Code and Data
Among the pearls of wisdom and wackiness chronicled in Steven Levy’s classic history Hackers: Heroes of the Computer Revolution (Doubleday), my favorite is this one by Bill Gosper, who once said, “Data is just a dumb kind of programming.” The corollary, of course, is that code is just a smart kind of data—data designed to trigger processors into performing certain useful or amusing acts.
The potential interplay of code and data tends to be discouraged in most conventional programming instruction. Code and data are usually severely segregated; even in object-oriented programming, code and data have their own special roles to play. Any intermingling of the two—such as data being executed as if it were machine code—is considered to be a violation of natural law.
Only occasionally is this barrier between code and data breached. Compiler authors write programs that read source code and generate machine code, but compilers do not really violate the separation of code and data. Where the input and output are code to the human programmers, they are just data to the compilers. Other odd jobs, such as those performed by disassemblers or simulators, also read machine code as if it were data.
As we all accept rationally, if not emotionally, code and data are ultimately just bytes, and there are only 256 of them in the entire universe. It’s not the bytes themselves but their ordering that gives them meaning and purpose.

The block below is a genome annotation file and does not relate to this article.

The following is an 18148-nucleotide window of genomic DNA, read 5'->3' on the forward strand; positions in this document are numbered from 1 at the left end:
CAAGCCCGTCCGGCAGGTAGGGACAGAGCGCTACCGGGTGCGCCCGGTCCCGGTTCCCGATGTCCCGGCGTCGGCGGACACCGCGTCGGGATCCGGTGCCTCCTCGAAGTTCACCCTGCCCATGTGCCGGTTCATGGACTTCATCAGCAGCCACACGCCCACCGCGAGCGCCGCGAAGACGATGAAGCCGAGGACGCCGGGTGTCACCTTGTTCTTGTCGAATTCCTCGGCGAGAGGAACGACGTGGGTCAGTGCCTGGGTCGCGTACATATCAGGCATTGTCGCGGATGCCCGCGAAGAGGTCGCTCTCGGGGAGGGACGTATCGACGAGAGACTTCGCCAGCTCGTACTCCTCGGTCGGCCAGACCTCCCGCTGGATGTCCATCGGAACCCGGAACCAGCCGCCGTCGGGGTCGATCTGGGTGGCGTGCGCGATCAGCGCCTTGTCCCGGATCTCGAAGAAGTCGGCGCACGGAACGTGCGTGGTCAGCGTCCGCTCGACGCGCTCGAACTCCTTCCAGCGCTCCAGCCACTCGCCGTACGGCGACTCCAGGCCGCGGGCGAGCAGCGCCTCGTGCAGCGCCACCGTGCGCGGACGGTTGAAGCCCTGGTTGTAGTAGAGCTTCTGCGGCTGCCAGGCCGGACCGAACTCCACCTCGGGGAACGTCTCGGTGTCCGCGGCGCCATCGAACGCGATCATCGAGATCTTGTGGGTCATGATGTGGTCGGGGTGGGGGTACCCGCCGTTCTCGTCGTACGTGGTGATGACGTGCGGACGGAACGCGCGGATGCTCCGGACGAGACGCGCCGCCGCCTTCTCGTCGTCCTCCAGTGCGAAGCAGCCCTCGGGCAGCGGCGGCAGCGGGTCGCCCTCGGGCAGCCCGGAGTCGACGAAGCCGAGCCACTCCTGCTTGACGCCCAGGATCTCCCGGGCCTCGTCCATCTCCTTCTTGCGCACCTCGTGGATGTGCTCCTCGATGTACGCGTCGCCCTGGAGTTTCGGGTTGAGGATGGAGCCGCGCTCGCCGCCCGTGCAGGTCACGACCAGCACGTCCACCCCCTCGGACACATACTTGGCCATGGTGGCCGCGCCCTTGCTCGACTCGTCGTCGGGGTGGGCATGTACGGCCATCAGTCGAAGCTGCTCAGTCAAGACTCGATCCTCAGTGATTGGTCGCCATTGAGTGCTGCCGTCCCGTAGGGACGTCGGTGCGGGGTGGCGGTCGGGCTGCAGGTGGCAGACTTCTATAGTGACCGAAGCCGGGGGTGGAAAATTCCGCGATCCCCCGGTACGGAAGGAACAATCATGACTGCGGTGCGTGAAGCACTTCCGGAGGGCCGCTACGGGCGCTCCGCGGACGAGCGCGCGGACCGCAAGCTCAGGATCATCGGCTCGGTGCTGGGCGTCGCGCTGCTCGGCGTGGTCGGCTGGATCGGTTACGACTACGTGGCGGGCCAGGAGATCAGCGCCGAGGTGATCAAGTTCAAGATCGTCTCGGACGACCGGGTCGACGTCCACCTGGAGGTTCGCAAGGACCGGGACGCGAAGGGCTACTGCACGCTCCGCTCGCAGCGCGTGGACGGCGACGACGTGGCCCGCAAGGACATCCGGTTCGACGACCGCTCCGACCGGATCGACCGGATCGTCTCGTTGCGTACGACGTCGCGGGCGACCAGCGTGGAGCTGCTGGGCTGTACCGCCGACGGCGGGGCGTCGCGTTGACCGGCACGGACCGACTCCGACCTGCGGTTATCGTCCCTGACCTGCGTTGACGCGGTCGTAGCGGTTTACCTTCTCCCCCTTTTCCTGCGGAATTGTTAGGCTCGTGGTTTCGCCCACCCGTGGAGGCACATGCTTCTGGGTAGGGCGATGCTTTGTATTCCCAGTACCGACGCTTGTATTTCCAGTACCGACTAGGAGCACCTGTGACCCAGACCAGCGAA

— Petzold, C. (2007). Chapter 8. On-the-Fly Code Generation for Image Processing. In A. Oram & G. Wilson (Eds.), Beautiful Code: Leading Programmers Explain How They Think. Sebastopol: CA: O’Reilly.
Petzold’s distinction between code and data is at least twofold. One is done on the basis of human semiotics and affects, the other on the basis of the physical and logical limitations (or possibilities) of processes engaged in the functioning of computers. No boundary is set between these two, and it should be hard to find it. When the distinction is explored historically, though, the orderings differ and the overall distribution of roles and powers is not the same. According to media theorist Friedrich Kittler, Turing and John von Neumann developed the hierarchies we find to be so natural to computing, by removing “a tiny but sacred distinction that had still enjoyed inviolable authority in the time of De Morgan or Babbage: the distinction between data and addresses, operands and operators.”
When Babbage designed the first universal calculating machine in 1830, he shuddered at the thought of entering operations or commands into his machine in the same punch-card format that he had provided for arbitrary number values. Von Neumann’s machines, on the other hand, write commands and data in the same format into the same, undifferentiated databank; that is their stupidity and their power
- Kittler F. On the Take-off of Operators. In: Lenoir T Stanford: CA: Stanford University Press; 1998. p.77.